Pound Ridge House by KieranTimberlake reflects its surroundings with a mirrored facade
US firm KieranTimberlake has nestled a home into a rocky outcrop in New York State, with mirrored cladding that reflects the forested landscape and sky (+ slideshow).
Called the Pound Ridge House, the dwelling is situated on a south-facing site that rises over 100 feet (30 meters) as it ascends from a wetland to the top of a ridge.
The 33-acre (13-hectare) escarpment is strewn with boulders, trees and remnants of old farm walls. It is located in the town of Pound Ridge in Westchester County, which is about 50 miles (80 kilometres) outside of New York City.
"The owners were drawn to the almost magical sense of tranquillity they felt upon their first visit to this heavily forested land, striped with loose-laid fieldstone farm walls from the 19th century," said KieranTimberlake, which is based in Philadelphia.
"They wanted to live in a 'house in the woods, of the woods' – to feel the presence of the forest indoors and to commune quietly with nature and visit with guests within naturally lit, open, airy, warm rooms," added the firm.
Encompassing 5,250 square feet (487 square meters), the house is nestled into a rocky outcrop located just below the ridge.
The architects describe the plot as having two "rock-enclosed rooms – one positioned below with another space adjoining it above." A small ravine runs between the two.
Within these "rooms", the architects placed two volumes that respond to the site's topography, both in terms of composition and materials.
The volumes – one single level, the other double level – are connected by a glass-enclosed bridge.
"In response to the dramatic natural scenery, the house itself employs an economy of design that focuses on harmony with the landscape and elemental materiality," said the firm.
The exterior walls are clad in four different materials: zinc-coated copper, brushed stainless steel, polished stainless steel and glass.
The polished stainless steel – the most prominent cladding – acts as a mirror and reflects the surrounding terrain and sky.
"All materials were selected for long-term durability, and to honour both permanence and change, much as the weathered rock and high forest canopy endure yet evolve with day and season," said the firm.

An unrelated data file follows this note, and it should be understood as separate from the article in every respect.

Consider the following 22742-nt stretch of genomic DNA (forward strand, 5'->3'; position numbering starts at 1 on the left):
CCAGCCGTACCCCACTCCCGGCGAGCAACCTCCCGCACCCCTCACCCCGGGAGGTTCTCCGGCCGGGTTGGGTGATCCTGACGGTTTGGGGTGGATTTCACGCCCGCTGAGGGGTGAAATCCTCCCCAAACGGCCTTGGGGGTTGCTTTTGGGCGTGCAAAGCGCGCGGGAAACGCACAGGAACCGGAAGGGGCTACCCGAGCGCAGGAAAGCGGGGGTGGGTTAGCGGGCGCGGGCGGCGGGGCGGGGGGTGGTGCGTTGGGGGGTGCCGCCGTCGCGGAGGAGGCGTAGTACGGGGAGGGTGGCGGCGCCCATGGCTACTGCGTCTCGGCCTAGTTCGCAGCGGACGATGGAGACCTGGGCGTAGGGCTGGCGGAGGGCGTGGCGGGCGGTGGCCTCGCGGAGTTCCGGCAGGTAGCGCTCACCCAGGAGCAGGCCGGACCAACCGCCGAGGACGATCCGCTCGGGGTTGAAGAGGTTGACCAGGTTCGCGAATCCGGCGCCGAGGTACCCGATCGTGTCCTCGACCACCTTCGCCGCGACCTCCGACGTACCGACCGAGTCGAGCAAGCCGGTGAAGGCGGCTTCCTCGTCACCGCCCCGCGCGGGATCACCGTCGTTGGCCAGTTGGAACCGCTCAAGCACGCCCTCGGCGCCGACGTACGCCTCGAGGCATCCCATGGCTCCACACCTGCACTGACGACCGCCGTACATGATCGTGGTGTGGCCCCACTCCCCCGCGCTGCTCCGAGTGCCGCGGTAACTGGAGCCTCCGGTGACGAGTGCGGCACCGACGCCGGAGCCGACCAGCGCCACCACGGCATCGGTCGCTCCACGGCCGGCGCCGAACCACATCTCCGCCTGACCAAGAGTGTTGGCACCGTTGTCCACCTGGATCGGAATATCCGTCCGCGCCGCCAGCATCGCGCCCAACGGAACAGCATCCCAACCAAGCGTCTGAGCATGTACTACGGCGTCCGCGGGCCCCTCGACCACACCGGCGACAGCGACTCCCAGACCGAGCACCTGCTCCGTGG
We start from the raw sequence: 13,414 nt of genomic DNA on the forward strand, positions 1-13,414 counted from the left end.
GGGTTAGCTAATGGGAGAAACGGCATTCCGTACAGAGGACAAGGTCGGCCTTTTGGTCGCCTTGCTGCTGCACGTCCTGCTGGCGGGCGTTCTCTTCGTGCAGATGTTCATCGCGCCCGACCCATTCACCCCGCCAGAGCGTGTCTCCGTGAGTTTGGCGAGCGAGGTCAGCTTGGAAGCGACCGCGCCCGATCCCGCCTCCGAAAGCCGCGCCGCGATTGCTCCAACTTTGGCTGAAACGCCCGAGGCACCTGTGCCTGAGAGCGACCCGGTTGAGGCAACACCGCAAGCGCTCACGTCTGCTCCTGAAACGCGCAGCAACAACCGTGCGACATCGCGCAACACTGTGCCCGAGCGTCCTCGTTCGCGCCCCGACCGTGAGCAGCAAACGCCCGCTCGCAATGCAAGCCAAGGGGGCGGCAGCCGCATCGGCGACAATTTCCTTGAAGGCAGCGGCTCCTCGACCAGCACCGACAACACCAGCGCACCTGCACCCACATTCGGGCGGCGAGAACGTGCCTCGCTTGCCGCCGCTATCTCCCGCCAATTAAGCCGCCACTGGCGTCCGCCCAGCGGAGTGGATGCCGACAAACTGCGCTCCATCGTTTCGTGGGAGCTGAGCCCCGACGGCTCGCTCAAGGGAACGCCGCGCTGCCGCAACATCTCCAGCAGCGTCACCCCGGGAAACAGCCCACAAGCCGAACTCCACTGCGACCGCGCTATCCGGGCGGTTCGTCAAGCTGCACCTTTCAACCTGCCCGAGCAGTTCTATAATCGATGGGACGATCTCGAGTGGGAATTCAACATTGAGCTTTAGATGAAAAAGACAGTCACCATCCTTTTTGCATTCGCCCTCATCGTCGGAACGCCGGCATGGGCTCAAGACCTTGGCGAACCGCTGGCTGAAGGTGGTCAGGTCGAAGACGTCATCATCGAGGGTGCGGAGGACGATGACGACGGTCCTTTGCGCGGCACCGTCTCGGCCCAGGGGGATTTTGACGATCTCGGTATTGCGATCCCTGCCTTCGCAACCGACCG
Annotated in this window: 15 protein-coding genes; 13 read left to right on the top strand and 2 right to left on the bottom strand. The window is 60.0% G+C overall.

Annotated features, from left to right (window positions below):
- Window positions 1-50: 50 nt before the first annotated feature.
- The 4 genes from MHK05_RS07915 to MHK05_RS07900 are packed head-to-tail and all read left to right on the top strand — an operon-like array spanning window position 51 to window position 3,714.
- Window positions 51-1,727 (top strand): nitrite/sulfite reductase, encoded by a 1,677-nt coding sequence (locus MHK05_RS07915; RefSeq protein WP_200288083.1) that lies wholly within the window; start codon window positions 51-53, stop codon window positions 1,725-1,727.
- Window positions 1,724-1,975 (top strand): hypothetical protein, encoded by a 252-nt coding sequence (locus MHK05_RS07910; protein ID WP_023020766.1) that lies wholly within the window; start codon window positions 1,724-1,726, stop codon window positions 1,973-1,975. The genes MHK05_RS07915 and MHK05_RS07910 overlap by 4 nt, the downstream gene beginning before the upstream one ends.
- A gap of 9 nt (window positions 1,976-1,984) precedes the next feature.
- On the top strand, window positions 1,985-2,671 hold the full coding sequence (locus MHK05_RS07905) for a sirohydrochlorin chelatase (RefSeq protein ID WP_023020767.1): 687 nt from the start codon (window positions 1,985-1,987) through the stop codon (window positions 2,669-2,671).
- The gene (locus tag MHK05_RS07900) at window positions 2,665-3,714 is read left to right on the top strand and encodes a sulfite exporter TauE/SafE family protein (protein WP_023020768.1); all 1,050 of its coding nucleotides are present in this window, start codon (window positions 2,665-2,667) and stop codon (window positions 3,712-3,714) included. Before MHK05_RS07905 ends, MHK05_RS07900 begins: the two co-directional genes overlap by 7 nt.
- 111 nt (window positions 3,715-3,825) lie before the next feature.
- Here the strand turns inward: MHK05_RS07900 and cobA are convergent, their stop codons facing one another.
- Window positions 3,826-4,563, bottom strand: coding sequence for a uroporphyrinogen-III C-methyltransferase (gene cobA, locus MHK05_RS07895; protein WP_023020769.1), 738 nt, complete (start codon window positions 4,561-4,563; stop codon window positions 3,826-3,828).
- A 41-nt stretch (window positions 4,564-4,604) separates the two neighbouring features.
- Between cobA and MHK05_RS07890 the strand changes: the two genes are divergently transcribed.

The walls themselves are made of Structural Insulated Panels (SIPs), which help the building retain warmth.
Windows were strategically positioned to capitalise on heat gain in the winter, and open to enable cross-ventilation during warmer months, in turn reducing the need for mechanical cooling.
The single-level volume contains a living room, dining room, kitchen, small bathroom and media space. Outside, an outdoor terrace is covered by a wood-lined canopy.
The upper level of the two-story volume serves as a bedroom wing. Windows and skylights usher in bands of natural light. The lower level houses a garage, workshop, wine cellar and entry vestibule.
The home is accessed via an entry driveway that wraps around a small pond. "The drive up to the home moves across the slope in curving arcs that work with the contour of the land," said the firm.
Overall, the home's design is intended to provide a strong connection to the natural world.
"It explores an ethical aesthetic that is both evocative and performative – an aesthetic that aims first and foremost to induce wonder at both the timelessness and flux of the natural environment in which we live," said the firm.
Other recent projects in rural New York include a glass-box home by architect Jay Bargmann and a wood-clad dwelling by Foz Design.
Photography is by Peter Aaron at OTTO. All drawings are by KieranTimberlake.